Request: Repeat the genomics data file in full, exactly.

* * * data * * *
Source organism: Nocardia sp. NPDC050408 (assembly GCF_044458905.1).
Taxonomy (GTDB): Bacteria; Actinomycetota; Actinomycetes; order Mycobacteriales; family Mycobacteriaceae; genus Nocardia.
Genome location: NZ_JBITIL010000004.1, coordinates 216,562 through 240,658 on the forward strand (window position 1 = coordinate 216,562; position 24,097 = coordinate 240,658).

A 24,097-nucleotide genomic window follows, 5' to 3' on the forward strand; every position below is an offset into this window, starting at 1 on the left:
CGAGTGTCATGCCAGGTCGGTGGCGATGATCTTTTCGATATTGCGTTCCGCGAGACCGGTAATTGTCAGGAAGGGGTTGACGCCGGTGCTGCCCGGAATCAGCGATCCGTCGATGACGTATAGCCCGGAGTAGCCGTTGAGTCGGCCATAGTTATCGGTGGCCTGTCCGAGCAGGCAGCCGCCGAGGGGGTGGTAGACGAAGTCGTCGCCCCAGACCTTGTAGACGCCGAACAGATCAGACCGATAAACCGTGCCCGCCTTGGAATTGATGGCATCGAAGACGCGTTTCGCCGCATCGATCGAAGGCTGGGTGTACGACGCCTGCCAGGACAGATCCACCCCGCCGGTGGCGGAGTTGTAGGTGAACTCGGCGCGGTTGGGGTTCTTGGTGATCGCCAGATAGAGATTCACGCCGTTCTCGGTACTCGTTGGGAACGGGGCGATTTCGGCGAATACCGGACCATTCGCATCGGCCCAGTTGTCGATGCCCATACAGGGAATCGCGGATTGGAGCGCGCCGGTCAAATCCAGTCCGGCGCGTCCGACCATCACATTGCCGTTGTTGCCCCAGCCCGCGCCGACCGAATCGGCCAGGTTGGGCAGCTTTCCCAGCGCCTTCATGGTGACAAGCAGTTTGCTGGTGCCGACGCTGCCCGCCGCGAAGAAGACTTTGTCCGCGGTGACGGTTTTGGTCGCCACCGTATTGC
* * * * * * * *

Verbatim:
Source organism: Nocardia sp. NPDC050408 (assembly GCF_044458905.1).
Taxonomy (GTDB): Bacteria; Actinomycetota; Actinomycetes; order Mycobacteriales; family Mycobacteriaceae; genus Nocardia.
Genome location: NZ_JBITIL010000004.1, coordinates 216,562 through 240,658 on the forward strand (window position 1 = coordinate 216,562; position 24,097 = coordinate 240,658).

A 24,097-nucleotide genomic window follows, 5' to 3' on the forward strand; every position below is an offset into this window, starting at 1 on the left:
CGAGTGTCATGCCAGGTCGGTGGCGATGATCTTTTCGATATTGCGTTCCGCGAGACCGGTAATTGTCAGGAAGGGGTTGACGCCGGTGCTGCCCGGAATCAGCGATCCGTCGATGACGTATAGCCCGGAGTAGCCGTTGAGTCGGCCATAGTTATCGGTGGCCTGTCCGAGCAGGCAGCCGCCGAGGGGGTGGTAGACGAAGTCGTCGCCCCAGACCTTGTAGACGCCGAACAGATCAGACCGATAAACCGTGCCCGCCTTGGAATTGATGGCATCGAAGACGCGTTTCGCCGCATCGATCGAAGGCTGGGTGTACGACGCCTGCCAGGACAGATCCACCCCGCCGGTGGCGGAGTTGTAGGTGAACTCGGCGCGGTTGGGGTTCTTGGTGATCGCCAGATAGAGATTCACGCCGTTCTCGGTACTCGTTGGGAACGGGGCGATTTCGGCGAATACCGGACCATTCGCATCGGCCCAGTTGTCGATGCCCATACAGGGAATCGCGGATTGGAGCGCGCCGGTCAAATCCAGTCCGGCGCGTCCGACCATCACATTGCCGTTGTTGCCCCAGCCCGCGCCGACCGAATCGGCCAGGTTGGGCAGCTTTCCCAGCGCCTTCATGGTGACAAGCAGTTTGCTGGTGCCGACGCTGCCCGCCGCGAAGAAGACTTTGTCCGCGGTGACGGTTTTGGTCGCCACCGTATTGC